‘Little Red Dot,’ big opportunity
January 25, 2016 Editor 0
The results are out, and Singapore once again tops the charts in the much-talked-about Doing Business rankings! When you’re a trade or private sector development specialist, it’s the details that get you excited – like the number of days it takes to get a product from the shop floor to the market, or the annual cost savings in the millions to a small business benefiting from a new online tax-filing system.
Let me share an example from the trenches. Many cities throughout the world have struggled to keep up with the rapid pace of major technological disruptors such as Uber, an on-demand taxi-hailing service that has caused protests, regulatory confusion, lawsuits and knee-jerk bans and reversals. Singapore, for its part, has gone on to address the problem, even winning a prize in the World Bank Group’s annual Competition Advocacy Contest for its efforts to facilitate the entry of third-party taxi-booking apps.
Through strong cooperation between the Competition Commission of Singapore and the Land Transport Authority, the government was able to show that the entry of innovative technology, like third-party apps, can bring about benefits to both commuters and the taxi industry. What’s more, GrabTaxi – Uber’s competitor and one of Southeast Asia’s most successful technology startups, with a valuation of more than $1 billion – has set up its headquarters in Singapore after originally being established in Malaysia.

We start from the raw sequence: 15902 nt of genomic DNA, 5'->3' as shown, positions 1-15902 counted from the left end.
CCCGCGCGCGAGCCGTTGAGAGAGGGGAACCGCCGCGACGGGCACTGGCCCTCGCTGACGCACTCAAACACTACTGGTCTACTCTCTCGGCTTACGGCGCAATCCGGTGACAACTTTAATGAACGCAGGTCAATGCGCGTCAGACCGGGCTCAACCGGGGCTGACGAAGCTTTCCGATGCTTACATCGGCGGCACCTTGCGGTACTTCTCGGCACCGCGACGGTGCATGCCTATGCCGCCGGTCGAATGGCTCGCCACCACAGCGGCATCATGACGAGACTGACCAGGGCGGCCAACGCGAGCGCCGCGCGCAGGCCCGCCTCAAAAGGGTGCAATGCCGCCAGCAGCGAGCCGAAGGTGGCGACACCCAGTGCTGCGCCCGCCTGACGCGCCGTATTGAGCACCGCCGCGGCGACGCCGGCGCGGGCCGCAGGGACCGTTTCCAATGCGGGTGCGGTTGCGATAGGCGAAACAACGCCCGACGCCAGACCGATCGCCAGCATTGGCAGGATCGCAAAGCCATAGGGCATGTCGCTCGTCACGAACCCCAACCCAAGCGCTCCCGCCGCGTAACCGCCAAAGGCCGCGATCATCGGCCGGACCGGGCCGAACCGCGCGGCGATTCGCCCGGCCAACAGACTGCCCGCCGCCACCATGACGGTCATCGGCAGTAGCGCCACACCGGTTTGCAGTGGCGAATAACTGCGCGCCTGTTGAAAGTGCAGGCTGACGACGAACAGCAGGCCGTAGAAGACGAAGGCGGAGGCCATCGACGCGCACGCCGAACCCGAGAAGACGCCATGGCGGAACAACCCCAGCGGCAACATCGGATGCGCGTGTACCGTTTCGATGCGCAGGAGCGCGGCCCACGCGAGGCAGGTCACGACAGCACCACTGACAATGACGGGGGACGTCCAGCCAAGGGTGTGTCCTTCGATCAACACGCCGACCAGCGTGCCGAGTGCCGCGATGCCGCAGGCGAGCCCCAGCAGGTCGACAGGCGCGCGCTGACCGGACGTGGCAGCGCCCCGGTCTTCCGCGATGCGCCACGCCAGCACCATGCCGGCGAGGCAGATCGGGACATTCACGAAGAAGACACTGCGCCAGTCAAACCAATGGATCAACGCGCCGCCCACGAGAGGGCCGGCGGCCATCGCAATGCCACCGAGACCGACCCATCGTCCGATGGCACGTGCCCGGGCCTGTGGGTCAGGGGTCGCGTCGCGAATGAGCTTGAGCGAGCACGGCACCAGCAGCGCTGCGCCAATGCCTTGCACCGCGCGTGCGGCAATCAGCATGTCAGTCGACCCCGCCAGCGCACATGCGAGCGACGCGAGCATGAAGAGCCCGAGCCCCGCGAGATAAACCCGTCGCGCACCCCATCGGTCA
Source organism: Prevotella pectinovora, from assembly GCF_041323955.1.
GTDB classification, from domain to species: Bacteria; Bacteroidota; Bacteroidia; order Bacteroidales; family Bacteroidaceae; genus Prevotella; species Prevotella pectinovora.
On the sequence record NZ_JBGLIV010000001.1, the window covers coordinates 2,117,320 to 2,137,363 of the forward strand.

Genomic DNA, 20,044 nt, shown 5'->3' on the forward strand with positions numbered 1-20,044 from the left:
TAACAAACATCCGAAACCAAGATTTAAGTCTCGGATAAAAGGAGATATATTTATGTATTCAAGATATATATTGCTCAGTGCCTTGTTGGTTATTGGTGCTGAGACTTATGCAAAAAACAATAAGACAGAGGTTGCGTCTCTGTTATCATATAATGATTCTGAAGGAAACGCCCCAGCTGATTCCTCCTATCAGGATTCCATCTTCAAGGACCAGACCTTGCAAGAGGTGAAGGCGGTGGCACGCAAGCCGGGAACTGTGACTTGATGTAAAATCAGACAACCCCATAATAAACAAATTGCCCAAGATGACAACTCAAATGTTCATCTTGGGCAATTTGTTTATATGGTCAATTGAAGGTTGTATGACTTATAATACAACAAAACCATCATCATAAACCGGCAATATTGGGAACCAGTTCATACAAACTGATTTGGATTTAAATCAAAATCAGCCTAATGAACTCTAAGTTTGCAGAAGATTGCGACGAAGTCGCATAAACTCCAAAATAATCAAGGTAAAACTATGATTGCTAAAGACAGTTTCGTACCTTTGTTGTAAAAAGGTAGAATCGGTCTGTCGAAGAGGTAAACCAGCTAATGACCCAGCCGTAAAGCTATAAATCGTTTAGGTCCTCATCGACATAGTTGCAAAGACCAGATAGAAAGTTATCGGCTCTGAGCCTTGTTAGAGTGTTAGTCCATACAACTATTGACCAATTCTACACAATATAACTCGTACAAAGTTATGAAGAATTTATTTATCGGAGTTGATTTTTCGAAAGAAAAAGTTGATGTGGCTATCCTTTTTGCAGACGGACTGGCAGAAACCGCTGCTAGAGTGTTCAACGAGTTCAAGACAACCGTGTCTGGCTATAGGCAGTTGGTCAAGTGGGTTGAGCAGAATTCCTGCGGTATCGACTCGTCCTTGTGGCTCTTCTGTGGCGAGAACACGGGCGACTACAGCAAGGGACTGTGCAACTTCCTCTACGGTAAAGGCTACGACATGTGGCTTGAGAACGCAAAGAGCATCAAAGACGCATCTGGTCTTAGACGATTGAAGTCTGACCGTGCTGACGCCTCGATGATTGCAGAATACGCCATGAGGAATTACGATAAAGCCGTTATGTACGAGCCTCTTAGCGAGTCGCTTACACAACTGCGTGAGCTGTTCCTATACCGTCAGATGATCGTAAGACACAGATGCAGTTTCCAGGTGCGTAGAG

This is just one of the many ways that Singapore continues to show leadership and innovation in the development arena in which I work: the Bank Group’s Global Practice on Trade and Competitiveness (T&C). The country is a leader in ensuring a positive climate for both foreign and domestic investors. For the 10th consecutive year, Singapore topped the list of 189 countries measured in the Bank Group’s 2016 Doing Business ranking. Among all countries, Singapore continues to rank highest in making it easier for businesses to launch and operate. Singapore complements its competitiveness performance with trade efficiency, where it consistently ranks among the world’s top five as measured by the Bank Group’s Logistics Performance Index.
Singapore’s rapid, sustained growth and its rise as a global center for trade and finance are some of the reasons the Bank Group recently expanded its Singapore office to create its first Infrastructure and Urban Development Hub. The Hub will employ more than 200 people over the next two years and will help catalyze urgently needed investments – public, private and Public-Private Partnerships – to fill the global infrastructure gap.
- Demystifying start-ups, or why Snapchat is an outlier
- Disruptive innovations and new business models: The role of competition policy advocacy
- Foreign direct investment and development: Insights from literature and ideas for research
- What’s next for the Competitive Cities initiative: ‘To travel far, let’s travel together’
- Keeping pace with digital disruption: Regulating the sharing economy
- Breaking down barriers to competition: Unlocking Africa’s potential through a regional platform for cooperation
Categories: World Bank PSD
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